A Korean MMOG company may set a customer service precedent early next year by offering refunds to players who purchased in-game items for an MMOG that's being shut down.
ZerA, launched by Korean developer Nexon in February 2006, never really caught on with gamers, topping out at around 40,000 concurrent users, according to an article in the Korea Times (via PlayNoEvil). The game's popularity has since declined to the point where plans to release it in Japan were shelved, and it is now set to be shut down in January 2009. ZerA's demise will no doubt reverberate across the Korean gaming scene as developers and publishers try to determine what went wrong and gear up for a better try next time, but we don't really care about that.
What we do care about, though, is Nexon's plan for the game and its users. "The company will yank ZerA, a role-playing game that took three years and 10 billion won (about $7.5 million) to develop, at the end of January and is preparing to repay users who own paid items," the report says.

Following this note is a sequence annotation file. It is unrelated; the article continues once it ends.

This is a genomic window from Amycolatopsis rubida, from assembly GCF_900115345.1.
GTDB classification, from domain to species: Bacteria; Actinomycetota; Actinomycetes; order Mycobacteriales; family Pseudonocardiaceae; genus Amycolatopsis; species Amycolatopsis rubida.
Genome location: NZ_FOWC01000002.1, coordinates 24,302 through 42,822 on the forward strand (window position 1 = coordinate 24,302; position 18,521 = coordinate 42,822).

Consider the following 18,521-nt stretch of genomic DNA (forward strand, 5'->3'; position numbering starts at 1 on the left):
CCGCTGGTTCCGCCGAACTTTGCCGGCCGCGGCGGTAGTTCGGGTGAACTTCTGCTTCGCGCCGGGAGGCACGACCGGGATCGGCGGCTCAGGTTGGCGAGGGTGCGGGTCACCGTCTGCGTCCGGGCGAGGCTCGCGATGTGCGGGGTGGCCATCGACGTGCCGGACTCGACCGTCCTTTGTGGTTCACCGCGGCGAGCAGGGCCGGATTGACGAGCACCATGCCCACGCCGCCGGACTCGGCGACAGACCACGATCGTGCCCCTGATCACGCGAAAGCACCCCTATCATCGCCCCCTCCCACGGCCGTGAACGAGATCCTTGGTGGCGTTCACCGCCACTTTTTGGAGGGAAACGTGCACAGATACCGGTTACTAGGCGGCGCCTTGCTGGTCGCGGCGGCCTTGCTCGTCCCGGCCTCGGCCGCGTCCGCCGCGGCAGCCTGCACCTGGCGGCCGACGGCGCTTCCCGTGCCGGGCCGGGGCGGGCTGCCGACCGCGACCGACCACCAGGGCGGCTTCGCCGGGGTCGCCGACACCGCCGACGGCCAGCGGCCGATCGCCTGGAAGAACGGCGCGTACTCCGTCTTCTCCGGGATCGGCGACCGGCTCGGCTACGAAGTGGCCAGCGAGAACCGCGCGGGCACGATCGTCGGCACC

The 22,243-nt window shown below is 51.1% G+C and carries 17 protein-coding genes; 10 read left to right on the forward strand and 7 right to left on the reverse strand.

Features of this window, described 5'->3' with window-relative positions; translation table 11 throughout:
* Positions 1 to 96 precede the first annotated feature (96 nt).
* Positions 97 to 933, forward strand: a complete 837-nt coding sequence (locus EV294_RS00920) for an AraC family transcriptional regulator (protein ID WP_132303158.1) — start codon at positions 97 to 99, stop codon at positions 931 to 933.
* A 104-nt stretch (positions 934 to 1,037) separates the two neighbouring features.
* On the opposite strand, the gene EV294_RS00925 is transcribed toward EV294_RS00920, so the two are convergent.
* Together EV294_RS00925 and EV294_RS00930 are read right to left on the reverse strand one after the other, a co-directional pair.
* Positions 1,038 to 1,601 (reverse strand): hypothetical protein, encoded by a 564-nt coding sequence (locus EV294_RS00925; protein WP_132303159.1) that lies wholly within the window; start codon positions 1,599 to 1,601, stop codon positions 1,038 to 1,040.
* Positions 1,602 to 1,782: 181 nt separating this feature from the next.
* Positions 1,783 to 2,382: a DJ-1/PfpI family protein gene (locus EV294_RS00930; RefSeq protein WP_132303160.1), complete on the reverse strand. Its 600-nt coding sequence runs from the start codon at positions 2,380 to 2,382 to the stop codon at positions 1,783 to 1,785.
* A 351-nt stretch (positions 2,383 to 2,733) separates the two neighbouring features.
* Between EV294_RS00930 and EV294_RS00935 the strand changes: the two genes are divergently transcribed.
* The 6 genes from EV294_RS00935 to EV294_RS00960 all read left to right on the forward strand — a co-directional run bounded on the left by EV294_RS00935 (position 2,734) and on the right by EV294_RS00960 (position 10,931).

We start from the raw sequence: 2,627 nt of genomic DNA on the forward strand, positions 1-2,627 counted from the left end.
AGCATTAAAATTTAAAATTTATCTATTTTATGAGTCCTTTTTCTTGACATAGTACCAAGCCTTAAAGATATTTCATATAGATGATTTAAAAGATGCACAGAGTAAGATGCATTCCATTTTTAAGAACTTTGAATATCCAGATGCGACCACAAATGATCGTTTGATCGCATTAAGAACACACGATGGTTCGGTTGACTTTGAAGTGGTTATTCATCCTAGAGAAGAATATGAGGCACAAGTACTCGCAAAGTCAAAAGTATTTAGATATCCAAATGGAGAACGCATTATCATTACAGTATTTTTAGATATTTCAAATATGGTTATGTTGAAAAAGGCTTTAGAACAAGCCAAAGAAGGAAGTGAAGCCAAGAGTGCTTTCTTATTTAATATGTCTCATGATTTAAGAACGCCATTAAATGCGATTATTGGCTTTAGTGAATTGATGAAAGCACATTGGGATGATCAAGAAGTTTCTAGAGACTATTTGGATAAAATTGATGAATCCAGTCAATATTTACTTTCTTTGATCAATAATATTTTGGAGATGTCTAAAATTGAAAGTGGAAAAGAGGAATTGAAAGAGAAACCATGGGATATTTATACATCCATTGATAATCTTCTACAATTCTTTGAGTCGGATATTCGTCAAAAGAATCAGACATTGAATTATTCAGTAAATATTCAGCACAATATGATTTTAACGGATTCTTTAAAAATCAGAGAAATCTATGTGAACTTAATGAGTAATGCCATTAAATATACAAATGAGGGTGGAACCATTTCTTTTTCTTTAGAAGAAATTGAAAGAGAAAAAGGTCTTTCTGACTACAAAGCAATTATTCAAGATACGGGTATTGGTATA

This is worth repeating: "Preparing to repay users who own paid items." It's pretty amazing stuff, and of course subject to change, but at this point it looks like anyone who laid down real money to buy items in ZerA, on the assumption that the game would be around for awhile, are going to get that money back. Details and limitations on the refund offer haven't been revealed, and to be honest I wouldn't be too upset if Nexon declined to buy back items that were purchased in the early days of the game, but the point is that by all appearances the company is going to take care of its customers.
Whether or not this will raise the bar for other MMOG publishers will depend largely on how Nexon actually handles the buy-back program; the devil is in the details, as the saying goes. And a refund policy wouldn't do much good for games like Hellgate: London or Fury, which are so dismal that they end up destroying the companies that create them. But it's an intriguing idea, and if Nexon follows through, one that could have a very real impact on microtransaction-based MMOGs in the future.